COLUMN: Don’t spoil New Westminster's new civic centre with too much sweat

Do we need a new community centre Downtown?

Heather Murray and her partner Trevor Maddern think, at very least, that the new civic centre should have more fitness facilities built in.

The young couple moved into the city’s Interurban building a year ago, and I suspect their reaction was similar to many newcomers.

They saw the city’s obvious assets—the river, the SkyTrain stations and the central location—but they soon looked around and found gaping holes.

Surrounded by new construction and a Downtown slated to double in population over the next 20 years, they might have assumed a good community centre was nearby—or at least in the works.

And perhaps they thought—as some no doubt have—that’s what this new “Downtown Civic Centre” was going to be: A gymnasium, a weight room, and space for fitness classes, daycare, squash courts... That kind of thing.

But it’s not. So Heather and Trevor recently launched a petition on Facebook calling for rec space in the civic centre.

While the city now says there will be rooms to accommodate fitness classes—up to three of the studios could have sprung-wood floors—the new civic centre’s main features will be convention space, a theatre, an art gallery, and a new museum and archives.

Great stuff. Yet it won’t provide what will in coming years become an urgent need in the Downtown: a full-service recreation centre.

But for now, I don’t think it’s good to shove too much recreation into the civic centre.

Why? It could dilute the atmosphere of what the city’s trying to achieve.

Arts, culture, business—and a sweaty guy in shorts walking through the art gallery? No thanks.

Meantime, what’s the plan for recreation Downtown? Is a traditional community centre needed?

Parks, culture and recreation director Dean Gibson says for years, the city has struggled with the bigger question of how to serve residents best: Should services be centralized, or dispersed in neighbourhoods? Today, on the “New West mainland” the tiny, dull Centennial Community Centre serves everyone. In a city so small, to an extent this one-stop shop works well. Our library works this way, too, as does our high school.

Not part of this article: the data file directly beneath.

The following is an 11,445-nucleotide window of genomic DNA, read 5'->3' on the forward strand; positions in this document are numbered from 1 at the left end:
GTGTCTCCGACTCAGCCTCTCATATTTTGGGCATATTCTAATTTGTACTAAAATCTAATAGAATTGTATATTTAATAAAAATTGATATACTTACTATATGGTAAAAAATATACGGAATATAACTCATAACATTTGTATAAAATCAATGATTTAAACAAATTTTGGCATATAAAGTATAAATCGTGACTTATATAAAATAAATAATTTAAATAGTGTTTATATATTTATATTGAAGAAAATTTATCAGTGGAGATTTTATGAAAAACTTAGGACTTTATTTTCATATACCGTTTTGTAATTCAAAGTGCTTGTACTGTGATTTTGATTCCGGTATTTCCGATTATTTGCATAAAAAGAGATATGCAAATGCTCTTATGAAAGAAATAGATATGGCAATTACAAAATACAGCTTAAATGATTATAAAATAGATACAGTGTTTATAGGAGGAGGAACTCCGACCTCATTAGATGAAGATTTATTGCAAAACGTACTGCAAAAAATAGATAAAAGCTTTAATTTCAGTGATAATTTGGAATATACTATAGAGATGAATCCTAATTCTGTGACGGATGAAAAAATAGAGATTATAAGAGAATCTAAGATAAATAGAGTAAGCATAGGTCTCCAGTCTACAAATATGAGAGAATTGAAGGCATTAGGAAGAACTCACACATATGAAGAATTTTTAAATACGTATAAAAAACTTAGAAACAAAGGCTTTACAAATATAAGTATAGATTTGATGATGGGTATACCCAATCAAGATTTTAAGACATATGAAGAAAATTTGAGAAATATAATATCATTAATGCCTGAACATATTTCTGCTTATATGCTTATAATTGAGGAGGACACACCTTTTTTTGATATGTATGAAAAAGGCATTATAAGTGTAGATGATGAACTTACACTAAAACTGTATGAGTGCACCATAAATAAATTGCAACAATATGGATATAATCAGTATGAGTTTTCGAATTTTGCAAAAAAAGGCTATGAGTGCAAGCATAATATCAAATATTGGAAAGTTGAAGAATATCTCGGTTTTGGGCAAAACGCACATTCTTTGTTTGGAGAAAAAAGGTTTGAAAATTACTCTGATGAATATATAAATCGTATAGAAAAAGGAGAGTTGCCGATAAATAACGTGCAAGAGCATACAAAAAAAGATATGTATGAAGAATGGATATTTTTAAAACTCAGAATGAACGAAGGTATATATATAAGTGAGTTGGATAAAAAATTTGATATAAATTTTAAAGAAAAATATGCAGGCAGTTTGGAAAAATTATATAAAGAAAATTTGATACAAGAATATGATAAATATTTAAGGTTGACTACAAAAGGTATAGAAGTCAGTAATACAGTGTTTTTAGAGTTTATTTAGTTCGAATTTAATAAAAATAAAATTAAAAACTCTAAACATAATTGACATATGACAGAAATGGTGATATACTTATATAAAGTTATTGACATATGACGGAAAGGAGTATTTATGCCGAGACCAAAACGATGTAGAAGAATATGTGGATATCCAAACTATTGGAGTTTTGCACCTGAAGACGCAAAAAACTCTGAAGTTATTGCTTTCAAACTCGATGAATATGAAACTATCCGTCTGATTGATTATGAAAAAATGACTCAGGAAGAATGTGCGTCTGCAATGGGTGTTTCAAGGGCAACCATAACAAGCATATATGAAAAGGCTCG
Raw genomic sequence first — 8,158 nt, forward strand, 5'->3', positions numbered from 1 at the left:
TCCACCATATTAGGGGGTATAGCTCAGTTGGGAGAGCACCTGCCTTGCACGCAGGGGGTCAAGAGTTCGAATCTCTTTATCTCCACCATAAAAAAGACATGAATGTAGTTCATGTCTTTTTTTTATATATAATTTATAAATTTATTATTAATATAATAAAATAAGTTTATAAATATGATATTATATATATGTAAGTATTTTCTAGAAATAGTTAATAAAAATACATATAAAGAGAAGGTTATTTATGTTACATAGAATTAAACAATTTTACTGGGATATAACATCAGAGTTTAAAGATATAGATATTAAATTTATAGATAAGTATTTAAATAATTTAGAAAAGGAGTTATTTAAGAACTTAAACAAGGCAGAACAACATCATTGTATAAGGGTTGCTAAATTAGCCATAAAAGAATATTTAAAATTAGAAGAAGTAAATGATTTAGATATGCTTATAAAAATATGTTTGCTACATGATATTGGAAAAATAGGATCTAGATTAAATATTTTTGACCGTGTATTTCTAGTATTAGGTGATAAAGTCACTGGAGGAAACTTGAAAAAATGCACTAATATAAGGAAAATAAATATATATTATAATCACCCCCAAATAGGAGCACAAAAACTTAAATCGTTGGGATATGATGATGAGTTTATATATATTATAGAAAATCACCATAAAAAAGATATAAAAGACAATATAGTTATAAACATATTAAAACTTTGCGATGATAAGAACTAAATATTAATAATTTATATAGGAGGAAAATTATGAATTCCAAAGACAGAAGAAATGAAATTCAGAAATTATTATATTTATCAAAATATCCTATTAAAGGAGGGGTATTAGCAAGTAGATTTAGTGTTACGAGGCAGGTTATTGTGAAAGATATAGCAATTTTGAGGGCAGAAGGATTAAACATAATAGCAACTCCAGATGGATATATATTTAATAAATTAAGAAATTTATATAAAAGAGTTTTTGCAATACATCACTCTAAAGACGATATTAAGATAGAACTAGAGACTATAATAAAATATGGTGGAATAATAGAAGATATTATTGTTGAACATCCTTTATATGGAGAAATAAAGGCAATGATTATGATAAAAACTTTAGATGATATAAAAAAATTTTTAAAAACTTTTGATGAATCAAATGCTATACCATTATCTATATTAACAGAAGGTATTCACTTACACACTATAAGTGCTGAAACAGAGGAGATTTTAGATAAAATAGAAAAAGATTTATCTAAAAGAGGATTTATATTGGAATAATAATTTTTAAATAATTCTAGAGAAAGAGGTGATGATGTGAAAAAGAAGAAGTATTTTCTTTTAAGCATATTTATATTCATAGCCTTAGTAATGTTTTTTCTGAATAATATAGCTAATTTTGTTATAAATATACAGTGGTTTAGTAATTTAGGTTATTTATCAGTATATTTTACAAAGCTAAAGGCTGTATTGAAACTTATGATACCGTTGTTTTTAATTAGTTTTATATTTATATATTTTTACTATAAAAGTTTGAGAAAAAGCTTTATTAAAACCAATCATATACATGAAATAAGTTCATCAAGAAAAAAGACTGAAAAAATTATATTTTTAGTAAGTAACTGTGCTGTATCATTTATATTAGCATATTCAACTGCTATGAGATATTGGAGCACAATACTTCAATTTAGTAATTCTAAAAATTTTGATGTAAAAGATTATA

It’s only the physical barrier of the Fraser River that has forced the city to offer duplication in Queensborough—first with the recreation centre, and soon in the city’s first library “branch” and a satellite office for the police.

For now, the city believes the main community centre on Sixth Avenue can continue to serve the entire mainland. (This year, it will hammer out plans for Centennial—demo and rebuild, renovate, or spread the services around? Odds are good it will remain attached to the Canada Games Pool.)

In Downtown, there will be some recreation options. As mentioned, the new civic centre will allow for “group fitness that has portable equipment,” Gibson says, including yoga, dance and tai chi. The city’s also contributing cash to the new middle school at John Robson for a gym big enough to serve the neighbourhood in off-hours. And, as Gibson points out, private facilities play a role in providing recreation opportunities too.

But will that be enough for a Downtown positioning itself as a thriving city centre where people will be clamouring to live, work and play?

Vancouver, a city with 600,000 people, has 24 recreation centres and 22 of those include gyms and fitness facilities. In this growing town, I believe, we’ll need a new one in the medium term.

Money, as always, is the challenge.

In North Van they have the John Braithwaite Community Centre. It’s got a gym, weight room, youth centre and fitness rooms, and was built through a partnership with a developer in return for added density. With luck, New Westminster can do something similar.

A new recreation centre may not be in the city’s current plans. But soon, it should be.

Chris Bryan, a New Westminster resident, is editor of the New Westminster NewsLeader.

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